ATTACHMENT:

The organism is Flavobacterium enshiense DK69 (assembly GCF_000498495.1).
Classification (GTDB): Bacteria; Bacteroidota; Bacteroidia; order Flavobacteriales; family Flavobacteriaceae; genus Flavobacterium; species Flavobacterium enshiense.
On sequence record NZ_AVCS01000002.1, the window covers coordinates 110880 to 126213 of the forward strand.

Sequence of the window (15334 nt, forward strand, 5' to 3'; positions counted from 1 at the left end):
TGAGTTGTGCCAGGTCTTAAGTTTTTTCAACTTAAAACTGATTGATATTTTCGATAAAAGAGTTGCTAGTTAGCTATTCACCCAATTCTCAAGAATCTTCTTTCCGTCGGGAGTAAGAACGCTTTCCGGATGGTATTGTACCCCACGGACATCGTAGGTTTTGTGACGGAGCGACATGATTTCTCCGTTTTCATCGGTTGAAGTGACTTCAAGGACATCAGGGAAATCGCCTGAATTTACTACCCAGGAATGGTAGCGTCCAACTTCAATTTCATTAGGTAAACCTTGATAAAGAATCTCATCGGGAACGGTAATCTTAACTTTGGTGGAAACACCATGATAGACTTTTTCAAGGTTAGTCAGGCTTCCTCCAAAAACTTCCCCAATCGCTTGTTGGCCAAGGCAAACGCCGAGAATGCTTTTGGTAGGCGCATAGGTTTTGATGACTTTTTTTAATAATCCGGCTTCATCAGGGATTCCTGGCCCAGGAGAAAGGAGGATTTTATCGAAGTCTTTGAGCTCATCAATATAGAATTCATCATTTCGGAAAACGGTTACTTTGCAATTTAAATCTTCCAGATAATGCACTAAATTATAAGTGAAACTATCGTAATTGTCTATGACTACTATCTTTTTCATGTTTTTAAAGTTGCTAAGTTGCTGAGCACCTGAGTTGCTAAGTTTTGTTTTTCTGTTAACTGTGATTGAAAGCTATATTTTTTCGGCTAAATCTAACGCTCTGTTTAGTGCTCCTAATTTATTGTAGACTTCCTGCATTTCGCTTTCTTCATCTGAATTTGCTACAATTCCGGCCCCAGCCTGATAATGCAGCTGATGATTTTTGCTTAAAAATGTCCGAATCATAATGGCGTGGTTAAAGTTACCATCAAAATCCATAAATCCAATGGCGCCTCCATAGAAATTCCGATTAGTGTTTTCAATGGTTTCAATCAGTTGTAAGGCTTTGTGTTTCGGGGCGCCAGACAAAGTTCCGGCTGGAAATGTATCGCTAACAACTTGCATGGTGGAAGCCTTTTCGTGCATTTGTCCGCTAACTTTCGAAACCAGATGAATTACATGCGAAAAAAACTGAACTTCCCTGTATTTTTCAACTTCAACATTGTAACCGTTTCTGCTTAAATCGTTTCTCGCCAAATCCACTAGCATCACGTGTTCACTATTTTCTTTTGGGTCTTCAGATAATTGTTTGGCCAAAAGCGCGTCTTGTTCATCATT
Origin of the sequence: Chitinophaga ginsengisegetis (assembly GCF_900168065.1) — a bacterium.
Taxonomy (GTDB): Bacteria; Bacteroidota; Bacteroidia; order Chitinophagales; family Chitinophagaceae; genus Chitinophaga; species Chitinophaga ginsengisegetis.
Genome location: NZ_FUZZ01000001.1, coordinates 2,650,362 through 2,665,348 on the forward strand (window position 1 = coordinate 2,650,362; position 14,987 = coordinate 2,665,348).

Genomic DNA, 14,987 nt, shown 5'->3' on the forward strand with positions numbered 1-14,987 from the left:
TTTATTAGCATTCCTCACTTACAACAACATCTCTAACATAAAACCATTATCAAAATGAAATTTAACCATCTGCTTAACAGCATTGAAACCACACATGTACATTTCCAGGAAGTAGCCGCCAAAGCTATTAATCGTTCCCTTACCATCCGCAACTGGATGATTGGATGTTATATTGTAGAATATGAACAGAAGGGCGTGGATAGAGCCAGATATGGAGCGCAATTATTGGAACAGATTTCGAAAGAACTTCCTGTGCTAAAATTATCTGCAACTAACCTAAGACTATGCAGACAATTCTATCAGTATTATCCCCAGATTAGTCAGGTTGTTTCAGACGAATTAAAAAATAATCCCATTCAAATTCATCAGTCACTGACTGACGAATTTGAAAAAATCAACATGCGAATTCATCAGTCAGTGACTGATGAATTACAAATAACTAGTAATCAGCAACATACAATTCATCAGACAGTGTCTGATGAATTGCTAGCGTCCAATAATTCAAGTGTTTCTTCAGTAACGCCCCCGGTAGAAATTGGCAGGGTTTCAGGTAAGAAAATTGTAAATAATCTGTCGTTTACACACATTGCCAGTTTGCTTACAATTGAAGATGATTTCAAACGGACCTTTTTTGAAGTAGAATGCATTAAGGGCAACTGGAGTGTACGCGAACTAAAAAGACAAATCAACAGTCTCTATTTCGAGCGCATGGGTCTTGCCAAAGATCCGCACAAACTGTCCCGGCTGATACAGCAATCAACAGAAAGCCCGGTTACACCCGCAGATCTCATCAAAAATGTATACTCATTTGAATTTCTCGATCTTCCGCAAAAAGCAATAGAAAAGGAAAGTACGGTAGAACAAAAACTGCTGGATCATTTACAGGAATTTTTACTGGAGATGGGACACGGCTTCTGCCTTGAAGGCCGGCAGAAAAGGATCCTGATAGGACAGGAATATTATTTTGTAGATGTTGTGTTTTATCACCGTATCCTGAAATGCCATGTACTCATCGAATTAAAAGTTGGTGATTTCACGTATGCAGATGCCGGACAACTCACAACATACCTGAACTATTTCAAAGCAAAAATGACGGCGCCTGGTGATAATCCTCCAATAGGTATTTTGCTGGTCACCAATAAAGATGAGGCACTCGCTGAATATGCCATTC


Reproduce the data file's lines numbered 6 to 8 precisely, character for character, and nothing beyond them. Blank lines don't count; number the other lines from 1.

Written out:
Origin of the sequence: Chitinophaga ginsengisegetis (assembly GCF_900168065.1) — a bacterium.
Taxonomy (GTDB): Bacteria; Bacteroidota; Bacteroidia; order Chitinophagales; family Chitinophagaceae; genus Chitinophaga; species Chitinophaga ginsengisegetis.
Genome location: NZ_FUZZ01000001.1, coordinates 2,650,362 through 2,665,348 on the forward strand (window position 1 = coordinate 2,650,362; position 14,987 = coordinate 2,665,348).